Netball and Extreme E content added to the broadcaster’s Premier League matches streamed live in immersive VR

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Sky has expanded the virtual reality (VR) coverage of sports available through Sky Worlds.

It kicked off Sky Worlds late last year as a replacement to Sky VR and began showing occasional live Premier League matches through it.

It has now expanded this to cover netball and Extreme E.

Immersive cameras were at the Copper Box to capture live coverage of every match from rounds 13 and 14 of the Vitality Netball Super League. A few weeks later, Sky Sports did the same for rounds 17 and 18.

Sky used a user-selectable three-camera set up and live streamed 18 hours of netball over four days.

Sky Worlds is available on Oculus Quest and Quest 2 and creates a 180-degree live stadium experience placing viewers in the stadium and enabling them to select unique camera positions to follow the action.

The idea is to try to replicate a similar viewing experience to being inside the stadium. There’s also the option to view the action alongside friends and family in Sky Sports Watchzones, to make it more of a sociable experience.

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At the end of May, Sky also brought Extreme E action to Sky Worlds, covering the Ocean XPrix from Senegal.

As well as live Premier League, Vitality Netball and Extreme E, users of Sky Worlds can watch Sky Sports linear channels (Sky Sports Premier League, Sky Sports Mix, Sky Sports News and Sky Sports NFL) through the VR environment in what Sky calls a ‘virtual lounge’.

Sky Original movies can be viewed in a similar way too. These options basically sit you in an immersive space where you can watch the content on a big virtual screen.

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Sky Worlds is currently only available to Sky VIP [Sky’s loyalty programme] customers. The VR is created and delivered by a team including Sky and its partners, Tiledmedia, Techex and Cosm.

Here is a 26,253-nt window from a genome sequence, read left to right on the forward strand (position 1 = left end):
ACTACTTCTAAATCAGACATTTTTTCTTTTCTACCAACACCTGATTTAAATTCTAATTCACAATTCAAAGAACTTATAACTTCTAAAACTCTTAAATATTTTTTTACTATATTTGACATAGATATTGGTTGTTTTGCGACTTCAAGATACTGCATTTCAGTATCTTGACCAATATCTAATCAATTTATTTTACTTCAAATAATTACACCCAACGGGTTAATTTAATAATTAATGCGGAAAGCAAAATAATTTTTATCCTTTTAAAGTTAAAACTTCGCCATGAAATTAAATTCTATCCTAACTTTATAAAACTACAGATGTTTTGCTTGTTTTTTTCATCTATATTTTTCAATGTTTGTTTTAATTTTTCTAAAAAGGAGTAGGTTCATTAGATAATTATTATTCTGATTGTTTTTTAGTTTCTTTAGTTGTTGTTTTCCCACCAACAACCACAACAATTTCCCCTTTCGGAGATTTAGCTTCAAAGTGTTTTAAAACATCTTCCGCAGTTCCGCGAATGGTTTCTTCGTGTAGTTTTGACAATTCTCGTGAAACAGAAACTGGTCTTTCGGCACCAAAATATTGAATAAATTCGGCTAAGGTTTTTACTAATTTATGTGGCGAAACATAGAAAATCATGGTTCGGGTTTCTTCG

Sky Worlds Review


I had the opportunity to try Sky Worlds on an Oculus Quest 2 to view action from the Vitality Netball Super League, and some of the other sporting highlights.

The last time I’d really looked properly at VR was through headsets such as the Samsung Gear VR and Google cardboard, so the whole Oculus Quest 2 experience was a massive leap forward. The immersive experience was much better quality, the images clear and well defined and the content was much more comfortable to watch for extended periods of time.

The Sky Worlds action I saw was impressive, with the live football and netball reasonably successful in making you feel you are inside the stadium. You can look around the stadium from your vantage point and view the immersive 180-degree action on the pitch from the range of camera positions available. There’s also a big virtual screen showing the action as you would see it on a conventional screen.

There was a little delay between the 2D view on the big screen and the immersive VR action, which was especially noticeable in the netball and was a bit distracting, and left me wondering what the point of the big screen was when you can follow the action in VR already.

It was simple to change camera angles on both the netball and football. Being able to watch the action live from behind the net was especially effective.

However, despite everything working smoothly and seamlessly, I found there was still a limited amount of time I was happy to watch the games through the headset. It definitely has a ‘wow’ factor and it’s far more deserving of this than previous generations of VR. But it feels alien to watch with a headset on, and it’s not the most comfortable viewing experience imaginable. I’m still tempted to file the whole thing under the ‘impressive gimmick’ category.

Interestingly, Sky Worlds’ Matthew McCartney wrote a comment piece for Broadcast Sport recently where he admitted, “VR is not the end product for broadcast consumption, merely the first step in a journey that will lead to a complete 5G-enabled AR world.” So, this feels like another step in that direction. It’s impressive, immersive and offers something watchable, but there are still plenty more steps to go before it’s likely to be something fans will turn to on a regular basis.